Data and surveys indicate that engaging with politics on social media can increase engagement with your brand--but your product and business model, what consumers may consider political or not, and target audiences are all vital considerations before devising a strategy.
While finding data specifically on how political speech affects brand engagement on social media may be tricky, statistics about brands and political speech in general are abundant and can applied confidently to social media.
Political speech and tapping into conversations or movements using hashtags will likely increase engagement rate (ER) on social media. In 2020, political pages had the highest engagement rate per post on both Facebook and Twitter out of 35 total industries and carried the third-highest ER on Instagram.
Studies from multiple sources suggest that consumers are open to, even expectant of, brands engaging politically. A survey from SAP revealed 63% of consumers prefer to purchase gifts from brands that support specific social positions. A study from Sprout Social contended that 66% of consumers wanted brands to take public stands on political issues. Interestingly, these trends are reflected in consumers' opinions of companies that sell consumer goods and staples: polling in 2020 showed that 68% of Americans wanted consumer brands to engage specifically with social issues. And 58% of consumers are most receptive to brands communicating social and political positions on social media, the highest percentage of 11 mediums polled.
Surveys show that liberal and left-leaning audiences are more likely than conservative or right-leaning audiences to think positively of brands aligning with political and social movements.
These numbers indicate that your audience is likely to be open to your brand taking a political stance on social media. If your target is predominantly left-leaning or Gen-Z, they may even be looking for your brand to engage politically and express its values.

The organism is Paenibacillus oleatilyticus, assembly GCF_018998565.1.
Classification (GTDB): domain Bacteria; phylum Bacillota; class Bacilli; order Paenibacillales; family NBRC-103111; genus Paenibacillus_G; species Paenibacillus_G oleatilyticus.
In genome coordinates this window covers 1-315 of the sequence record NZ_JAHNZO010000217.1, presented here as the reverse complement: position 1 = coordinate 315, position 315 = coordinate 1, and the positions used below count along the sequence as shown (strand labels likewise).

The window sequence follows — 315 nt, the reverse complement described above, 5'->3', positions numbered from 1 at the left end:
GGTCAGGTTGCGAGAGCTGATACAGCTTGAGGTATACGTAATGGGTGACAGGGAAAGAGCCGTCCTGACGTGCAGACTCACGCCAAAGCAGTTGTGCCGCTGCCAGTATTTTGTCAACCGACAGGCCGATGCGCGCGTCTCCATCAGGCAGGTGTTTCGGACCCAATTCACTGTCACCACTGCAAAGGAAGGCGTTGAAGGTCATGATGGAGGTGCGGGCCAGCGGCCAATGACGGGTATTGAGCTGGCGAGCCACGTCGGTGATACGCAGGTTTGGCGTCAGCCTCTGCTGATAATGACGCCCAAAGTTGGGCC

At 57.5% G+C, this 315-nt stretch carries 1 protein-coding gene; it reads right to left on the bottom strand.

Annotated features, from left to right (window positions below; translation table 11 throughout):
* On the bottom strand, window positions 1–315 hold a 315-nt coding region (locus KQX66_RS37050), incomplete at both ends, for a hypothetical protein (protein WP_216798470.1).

So...what kinds of things count as "politics"?
Voting is a key pillar of the American political process, and encouraging audiences to vote garners bipartisan support. Users across the political and age spectrum approve Get Out the Vote campaigns from nearly every brand on social media. According to Morning Consult, 46% of consumers viewed more favorably companies that got involved with voter registration efforts, and 58% viewed more favorably companies that gave employees Election Day off of work. These trends will likely extend to brands that encourage voting on social media.
Urging your audience to engage with the electoral process, offering reminders to vote, or even rewards and incentives to do so is generally viewed as a brand performing its civic duty and received favorably by consumers.
The focus of your brand or business may also help determine what kind of and how much political speech your audience will support.
Suppose you are, for example, a small business making social media content raising awareness of legislative initiatives that affect your business. In that case, this will likely be accepted by your customers and audience, with the potential to increase engagement and drive users to support your cause. The Right to Repair movement, for instance, and its importance for small electronic repair and retail is a prime example. A brand related to aquatic sports or outdoor adventures may logically support environmental causes and conservation initiatives.
If legislation will affect your business or industry, sharing your opinions, increasing awareness, and even mobilizing users will all likely be viewed as appropriate, rather than divisive, by your existing audience.
As mentioned above: younger and/or left-leaning users tend to view brands that engage politically more favorably than brands that do not. Many older and/or right-leaning users are indifferent about brands engaging politically - a minority even view engaged brands less favorably.
Use analytics to determine your audience's demographics on various social media platforms to help decipher how much you stand to gain (or lose) by aligning your brand with a cause or movement.
Taking a stand politically will likely increase your brand's engagement rate on social media.
However, there is such a thing as bad publicity in this circumstance.
When your brand takes a political stand on social media, it may endear some users and alienate others. When, where, and how to align your brand with a political movement should be influenced by your audience and the nature and values of your brand.
Need help crafting a social media strategy that promotes your business and also takes a stand on social issues? Shoot us a message below!